Don’t let pool, lake water make you sick


Special to the Inquirer



RICHLAND COUNTY — Public swimming pools and lakes are full of germs that can make you sick. Some of the common issues you can get from swimming in a lake or pool are diarrhea, skin rashes, respiratory illness and swimmers ear.

People typically contract one of these illnesses when they accidentally ingest contaminated water.

Recreational Water Illnesses are caused by germs spread by swallowing, breathing in mists or aerosols of, or having contact with contaminated water in swimming pools, water parks, hot tubs, interactive fountains, water play areas, lakes, rivers, or oceans.

Pool inspection data can help pool programs identify common health code violations and determine priorities for keeping their facilities healthy. Having the right disinfectant and pH levels in recreational water is essential to stopping the spread of germs that cause RWIs. Although pool inspectors check to make sure these levels are right, they can’t be at every pool every day.

To help ensure a healthy swimming experience every time, we are encouraging swimmers to follow the Triple A’s of Healthy Swimming: Awareness, Action, and Advocacy:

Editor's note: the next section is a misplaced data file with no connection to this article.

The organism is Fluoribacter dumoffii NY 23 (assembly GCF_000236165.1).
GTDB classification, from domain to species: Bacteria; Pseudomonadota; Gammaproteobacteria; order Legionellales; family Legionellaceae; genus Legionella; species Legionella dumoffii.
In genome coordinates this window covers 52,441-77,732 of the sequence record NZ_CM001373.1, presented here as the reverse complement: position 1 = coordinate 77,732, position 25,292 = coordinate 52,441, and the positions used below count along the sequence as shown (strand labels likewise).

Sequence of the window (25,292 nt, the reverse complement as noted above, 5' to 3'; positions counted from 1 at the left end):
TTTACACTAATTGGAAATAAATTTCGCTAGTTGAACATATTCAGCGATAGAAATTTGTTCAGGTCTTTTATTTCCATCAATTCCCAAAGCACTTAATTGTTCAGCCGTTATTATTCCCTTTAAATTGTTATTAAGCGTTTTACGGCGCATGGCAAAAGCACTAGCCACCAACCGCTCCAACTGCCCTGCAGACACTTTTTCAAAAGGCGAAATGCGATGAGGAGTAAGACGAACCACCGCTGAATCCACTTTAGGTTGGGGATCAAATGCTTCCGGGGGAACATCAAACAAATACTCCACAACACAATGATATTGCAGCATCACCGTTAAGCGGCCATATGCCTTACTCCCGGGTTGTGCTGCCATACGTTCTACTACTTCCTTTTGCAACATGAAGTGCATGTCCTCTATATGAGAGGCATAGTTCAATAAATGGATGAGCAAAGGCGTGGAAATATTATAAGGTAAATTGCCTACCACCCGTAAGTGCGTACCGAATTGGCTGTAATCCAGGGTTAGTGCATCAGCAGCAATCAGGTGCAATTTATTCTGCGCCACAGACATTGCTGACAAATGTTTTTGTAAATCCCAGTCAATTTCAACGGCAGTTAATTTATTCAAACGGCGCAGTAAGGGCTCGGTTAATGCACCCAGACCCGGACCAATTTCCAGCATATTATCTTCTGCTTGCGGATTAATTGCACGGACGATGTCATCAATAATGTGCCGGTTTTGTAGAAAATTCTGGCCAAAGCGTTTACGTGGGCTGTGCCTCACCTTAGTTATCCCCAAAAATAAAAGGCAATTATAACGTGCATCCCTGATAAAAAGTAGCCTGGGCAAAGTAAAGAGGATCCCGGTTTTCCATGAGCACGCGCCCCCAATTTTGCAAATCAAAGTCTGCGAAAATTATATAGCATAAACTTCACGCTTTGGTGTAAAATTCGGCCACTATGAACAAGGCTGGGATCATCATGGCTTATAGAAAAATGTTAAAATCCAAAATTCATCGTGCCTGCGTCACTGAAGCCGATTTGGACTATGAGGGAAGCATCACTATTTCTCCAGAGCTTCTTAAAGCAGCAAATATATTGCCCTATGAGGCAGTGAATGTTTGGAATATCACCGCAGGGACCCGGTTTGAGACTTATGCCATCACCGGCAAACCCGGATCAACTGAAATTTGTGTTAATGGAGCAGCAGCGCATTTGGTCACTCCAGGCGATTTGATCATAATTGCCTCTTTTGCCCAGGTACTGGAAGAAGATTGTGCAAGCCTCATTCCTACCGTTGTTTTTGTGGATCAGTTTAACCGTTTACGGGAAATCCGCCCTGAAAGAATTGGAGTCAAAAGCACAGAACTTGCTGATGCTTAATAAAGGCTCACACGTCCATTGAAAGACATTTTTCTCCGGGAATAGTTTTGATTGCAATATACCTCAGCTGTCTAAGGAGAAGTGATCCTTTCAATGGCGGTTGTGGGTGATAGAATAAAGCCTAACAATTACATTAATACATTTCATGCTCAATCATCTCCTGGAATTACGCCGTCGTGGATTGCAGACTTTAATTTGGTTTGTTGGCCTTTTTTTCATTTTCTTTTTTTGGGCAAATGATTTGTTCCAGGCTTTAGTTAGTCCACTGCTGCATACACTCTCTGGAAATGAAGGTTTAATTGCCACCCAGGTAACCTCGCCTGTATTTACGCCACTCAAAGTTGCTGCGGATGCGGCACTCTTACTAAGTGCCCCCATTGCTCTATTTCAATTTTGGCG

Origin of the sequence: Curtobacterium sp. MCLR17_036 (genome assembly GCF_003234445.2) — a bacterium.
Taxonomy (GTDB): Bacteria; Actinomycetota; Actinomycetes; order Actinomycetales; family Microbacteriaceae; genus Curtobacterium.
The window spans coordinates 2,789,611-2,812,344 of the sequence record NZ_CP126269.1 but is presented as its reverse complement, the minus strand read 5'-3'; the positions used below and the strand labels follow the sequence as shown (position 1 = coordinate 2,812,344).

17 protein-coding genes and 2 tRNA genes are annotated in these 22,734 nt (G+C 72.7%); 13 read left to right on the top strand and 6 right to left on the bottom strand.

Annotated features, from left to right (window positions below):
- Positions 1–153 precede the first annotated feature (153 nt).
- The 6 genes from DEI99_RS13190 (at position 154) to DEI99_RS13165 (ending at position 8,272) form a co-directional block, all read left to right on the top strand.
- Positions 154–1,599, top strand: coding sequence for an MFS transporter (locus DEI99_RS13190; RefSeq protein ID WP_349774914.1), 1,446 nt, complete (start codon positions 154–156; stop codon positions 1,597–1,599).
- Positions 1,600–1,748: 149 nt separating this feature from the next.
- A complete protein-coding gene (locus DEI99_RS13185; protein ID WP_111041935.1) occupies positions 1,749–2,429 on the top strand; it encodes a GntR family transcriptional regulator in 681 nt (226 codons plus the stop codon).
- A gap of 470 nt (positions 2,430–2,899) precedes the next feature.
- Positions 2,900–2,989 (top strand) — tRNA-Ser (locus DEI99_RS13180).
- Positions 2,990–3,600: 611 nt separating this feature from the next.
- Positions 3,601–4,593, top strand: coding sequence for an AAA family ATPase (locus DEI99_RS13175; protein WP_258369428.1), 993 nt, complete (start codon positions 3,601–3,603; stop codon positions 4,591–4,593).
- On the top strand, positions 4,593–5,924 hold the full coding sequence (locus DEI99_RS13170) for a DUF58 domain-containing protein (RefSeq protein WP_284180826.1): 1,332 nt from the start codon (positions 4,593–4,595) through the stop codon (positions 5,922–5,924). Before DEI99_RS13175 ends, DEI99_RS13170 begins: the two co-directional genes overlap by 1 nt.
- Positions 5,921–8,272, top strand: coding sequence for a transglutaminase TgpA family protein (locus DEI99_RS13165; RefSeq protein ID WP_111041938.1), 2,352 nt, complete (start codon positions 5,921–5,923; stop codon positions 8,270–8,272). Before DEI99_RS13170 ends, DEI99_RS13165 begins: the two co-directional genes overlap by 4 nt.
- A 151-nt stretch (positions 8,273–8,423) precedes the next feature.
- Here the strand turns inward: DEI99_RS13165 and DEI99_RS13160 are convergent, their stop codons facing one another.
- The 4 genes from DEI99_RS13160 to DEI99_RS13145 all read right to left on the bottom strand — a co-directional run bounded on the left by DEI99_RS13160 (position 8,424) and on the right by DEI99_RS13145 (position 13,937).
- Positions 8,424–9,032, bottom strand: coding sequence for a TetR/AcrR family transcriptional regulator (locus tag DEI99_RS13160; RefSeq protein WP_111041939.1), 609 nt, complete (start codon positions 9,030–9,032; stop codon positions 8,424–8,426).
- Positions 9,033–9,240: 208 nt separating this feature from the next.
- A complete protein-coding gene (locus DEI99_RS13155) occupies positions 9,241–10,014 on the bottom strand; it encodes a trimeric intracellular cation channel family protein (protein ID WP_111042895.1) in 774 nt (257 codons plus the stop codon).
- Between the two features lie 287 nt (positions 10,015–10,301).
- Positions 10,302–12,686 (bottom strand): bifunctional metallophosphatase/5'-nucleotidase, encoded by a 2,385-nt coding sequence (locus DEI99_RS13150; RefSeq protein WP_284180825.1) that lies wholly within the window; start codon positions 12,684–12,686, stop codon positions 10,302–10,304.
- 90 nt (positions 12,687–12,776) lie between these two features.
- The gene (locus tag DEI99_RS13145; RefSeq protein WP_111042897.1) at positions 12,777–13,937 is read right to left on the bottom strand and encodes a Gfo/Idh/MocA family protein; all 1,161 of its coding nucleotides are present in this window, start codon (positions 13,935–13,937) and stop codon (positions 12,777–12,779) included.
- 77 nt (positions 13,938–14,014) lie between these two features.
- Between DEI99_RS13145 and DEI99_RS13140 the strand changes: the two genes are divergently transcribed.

Awareness: Visit CDC’s Healthy Swimming website at www.cdc.gov/healthywater/swimming. Learn how to protect yourself and others from RWIs and follow the Six Steps for Healthy Swimming (listed below).

Action: Check pool water yourself using test strips purchased at your local hardware or pool supply store. Ask the pool operator about chlorine and pH levels and request information on the latest pool inspection score.

Advocacy: Encourage pool operators to take steps shown to kill the germs that cause RWIs. Educate other swimmers about RWIs to promote healthy swimming Recreational Water Illnesses (RWIs).

The best way to prevent Recreational Water Illnesses is to keep germs out of the pool in the first place. Follow these six steps for a safe and healthy swimming experience:

Three Steps for all Swimmers

  • Don’t swim when you have diarrhea.
  • Don’t swallow pool water.
  • Practice good hygiene. Shower with soap before swimming and wash your hands after using the toilet or changing diapers. Germs on your body end up in the water.

Three Steps for Parents of Young Children

  • Take your kids on bathroom breaks or check diapers often.
  • Change diapers in a bathroom or a diaper-changing area and not at poolside.
  • Wash your children thoroughly (especially the rear end) with soap and water before they go swimming.

Information for this article was provided by Richland Public Health.

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Special to the Inquirer